“We expect Obama to come to the opening session at the Opera on October 1, and then hold a speech on October 2″

  • rolling_thunder

    Oh and one more thing:
    The HBPA that you mentioned at NQ is supposedly a LaRouche supported bill. I like the bill. I hope more states get on board.

    And more publications by him. He talks about forcing Pelosi to resign.
    “In his Tuesday evening speech to Congress, President Obama called on Congress to do “whatever is necessary” to fix the financial system, but didn’t say what it was, indicating that he had no agreement on it. “This is the Pelosi thing,” LaRouche said. “It’s still a Pelosi jam-up. It appears that as long as she remains in the Congress, the United States is not going to take any steps towards survival.”

  • Larry Doyle

    Rolling…Thanks for those links. I especially liked the one about Germany. The European Union as a whole and Germany specifically has had identity problems for a while. Those issues are being magnified at this time. Does the union survive especially if a few countries default? Good question. I bet yes, but perhaps in a weakened position.

    I do not disagree that Pelosi is a major problem. We will have to deal with her for the next two years but hopefully not after that.

    I do believe we need a solid third party but that will likely not happen given the amount of money generated by the Dems and Reps.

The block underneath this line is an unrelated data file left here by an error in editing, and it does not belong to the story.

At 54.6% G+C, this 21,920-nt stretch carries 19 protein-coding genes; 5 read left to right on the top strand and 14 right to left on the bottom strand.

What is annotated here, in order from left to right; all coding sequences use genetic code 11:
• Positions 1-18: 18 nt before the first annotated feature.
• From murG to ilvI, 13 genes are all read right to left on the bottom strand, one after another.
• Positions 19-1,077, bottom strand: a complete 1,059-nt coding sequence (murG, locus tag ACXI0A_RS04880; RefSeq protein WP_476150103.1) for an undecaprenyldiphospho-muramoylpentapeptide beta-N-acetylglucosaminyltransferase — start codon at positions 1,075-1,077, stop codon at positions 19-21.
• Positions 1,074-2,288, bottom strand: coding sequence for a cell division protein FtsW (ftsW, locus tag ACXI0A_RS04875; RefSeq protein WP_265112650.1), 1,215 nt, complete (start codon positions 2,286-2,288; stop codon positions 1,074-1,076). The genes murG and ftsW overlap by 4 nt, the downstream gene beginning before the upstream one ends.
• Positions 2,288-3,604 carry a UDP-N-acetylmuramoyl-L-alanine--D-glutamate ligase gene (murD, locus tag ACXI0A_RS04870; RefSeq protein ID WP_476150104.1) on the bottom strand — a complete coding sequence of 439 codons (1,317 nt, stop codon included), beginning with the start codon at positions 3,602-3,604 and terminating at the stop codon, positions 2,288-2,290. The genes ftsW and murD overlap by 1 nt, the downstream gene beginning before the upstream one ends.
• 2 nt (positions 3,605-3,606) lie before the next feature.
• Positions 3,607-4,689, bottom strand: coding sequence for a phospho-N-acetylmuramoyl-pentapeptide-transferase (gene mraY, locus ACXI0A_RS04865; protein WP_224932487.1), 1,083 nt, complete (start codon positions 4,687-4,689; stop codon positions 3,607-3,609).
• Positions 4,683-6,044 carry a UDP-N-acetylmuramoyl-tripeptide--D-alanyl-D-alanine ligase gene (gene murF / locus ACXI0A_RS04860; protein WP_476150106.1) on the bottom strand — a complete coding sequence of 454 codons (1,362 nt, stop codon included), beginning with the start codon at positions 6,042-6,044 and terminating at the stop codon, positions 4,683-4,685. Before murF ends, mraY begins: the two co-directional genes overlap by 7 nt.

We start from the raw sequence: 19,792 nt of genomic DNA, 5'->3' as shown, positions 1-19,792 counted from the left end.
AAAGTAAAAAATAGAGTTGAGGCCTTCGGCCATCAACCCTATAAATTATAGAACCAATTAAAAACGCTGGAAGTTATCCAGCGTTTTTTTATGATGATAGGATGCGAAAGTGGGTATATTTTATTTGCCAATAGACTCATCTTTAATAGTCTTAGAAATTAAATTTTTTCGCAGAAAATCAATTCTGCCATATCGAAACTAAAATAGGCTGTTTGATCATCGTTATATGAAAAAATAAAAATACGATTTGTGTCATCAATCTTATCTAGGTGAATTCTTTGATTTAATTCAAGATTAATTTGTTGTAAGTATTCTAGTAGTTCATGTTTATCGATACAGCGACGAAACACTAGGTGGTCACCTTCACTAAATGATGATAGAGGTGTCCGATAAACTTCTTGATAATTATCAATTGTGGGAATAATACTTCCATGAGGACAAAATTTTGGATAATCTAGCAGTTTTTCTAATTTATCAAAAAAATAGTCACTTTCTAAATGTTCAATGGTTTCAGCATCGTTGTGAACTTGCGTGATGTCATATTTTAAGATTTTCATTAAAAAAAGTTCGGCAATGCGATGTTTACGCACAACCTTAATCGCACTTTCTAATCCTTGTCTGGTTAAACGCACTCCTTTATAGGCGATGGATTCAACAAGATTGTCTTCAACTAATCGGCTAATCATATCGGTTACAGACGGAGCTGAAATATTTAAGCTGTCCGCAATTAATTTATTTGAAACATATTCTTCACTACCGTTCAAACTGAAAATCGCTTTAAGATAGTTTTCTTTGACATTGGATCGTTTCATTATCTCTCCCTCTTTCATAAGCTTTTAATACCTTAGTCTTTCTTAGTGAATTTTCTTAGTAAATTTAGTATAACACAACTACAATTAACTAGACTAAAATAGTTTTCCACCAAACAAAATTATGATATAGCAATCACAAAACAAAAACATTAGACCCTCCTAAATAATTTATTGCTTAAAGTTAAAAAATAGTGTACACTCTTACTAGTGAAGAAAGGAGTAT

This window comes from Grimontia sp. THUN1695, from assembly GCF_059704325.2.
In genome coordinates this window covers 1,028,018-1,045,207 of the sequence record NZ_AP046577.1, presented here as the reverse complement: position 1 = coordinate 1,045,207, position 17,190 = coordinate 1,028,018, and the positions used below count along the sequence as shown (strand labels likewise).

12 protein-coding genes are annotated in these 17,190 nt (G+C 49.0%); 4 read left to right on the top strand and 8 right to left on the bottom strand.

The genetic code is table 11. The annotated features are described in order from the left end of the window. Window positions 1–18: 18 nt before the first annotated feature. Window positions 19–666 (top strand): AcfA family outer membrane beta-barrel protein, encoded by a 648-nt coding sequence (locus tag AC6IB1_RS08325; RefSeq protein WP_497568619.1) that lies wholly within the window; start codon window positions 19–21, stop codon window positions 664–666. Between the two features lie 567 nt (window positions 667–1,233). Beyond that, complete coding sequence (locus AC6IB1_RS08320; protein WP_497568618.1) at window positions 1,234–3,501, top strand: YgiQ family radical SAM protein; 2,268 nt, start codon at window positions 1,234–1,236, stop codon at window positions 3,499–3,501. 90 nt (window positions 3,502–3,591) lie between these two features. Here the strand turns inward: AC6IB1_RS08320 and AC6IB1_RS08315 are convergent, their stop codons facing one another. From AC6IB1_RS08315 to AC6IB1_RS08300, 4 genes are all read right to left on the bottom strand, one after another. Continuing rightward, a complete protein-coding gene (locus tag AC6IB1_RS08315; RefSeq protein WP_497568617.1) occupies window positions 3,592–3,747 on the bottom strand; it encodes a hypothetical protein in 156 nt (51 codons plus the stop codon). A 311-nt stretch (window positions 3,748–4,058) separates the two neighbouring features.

I do like Ron Paul. He makes a lot of sense, no pun intended.

    Thanks for stopping by!!

  • lizzy

    This post brings back memories. I arrived in New York City in 1974; about the time Gerald Ford told NYC to “Drop Dead.” That was default brinkmanship but we got through it.The City seemed to stabilize its finances. Now both New York City and New York State depend on income from Wall Street so we have been hit hard lately. Lots of people needing lots of money internationally. So much economic instability would create problems for the EU.

  • Larry Doyle

    Those who forget history are doomed to repeat it. Not that the specific root causes of this crisis have occurred previously but the general principles are the same.

    What a mess. I do hope this site helps make some sense of it all.

    Thanks for your support.
    Please let others know about Sense on Cents!!

  • Mountainaires

    Whew, the news I’ve read this morning all echoes your analysis, LD. This implosion looks to be accelerating at a shocking rate at this point. Who knows what the future will bring–aside from higher interest rates and state and local taxes as well, even for the middle and lower incomes. This looks to me like a long-term crisis. I admit I’m the biggest doom-n-gloomer around, but still, the news seems at every point, to reinforce my negative perspective, so who am I to quibble? I’m in survival mode, and have been for some 3 years, because I was determined not to be caught again, after losing a bundle in the tech bubble implosion. I learned a lesson. I’ve paid close attention since then, and have positioned myself about as safely as possible, short of a metal mattress buried in the yard. And, even that’s not safe, when inflation makes it worthless. Sheesh. I know you don’t like Gold; but in an economic apocalypse, isn’t that at least something you can hold in your hand, and enjoy for it’s shiny value? I mean, when all else is gone….what else do you have? 🙂

    Great site. You make “sense on cents.” I’ll be reading regularly!

  • Larry Doyle


    The markets and economic news do become somewhat overwhelming. I think that by highlighting the issues as much as possible as far in advance it serves to help everybody. Your links and analysis have been extremely helpful to me and all the readers. Please feel free to share the site. I thank you for your support.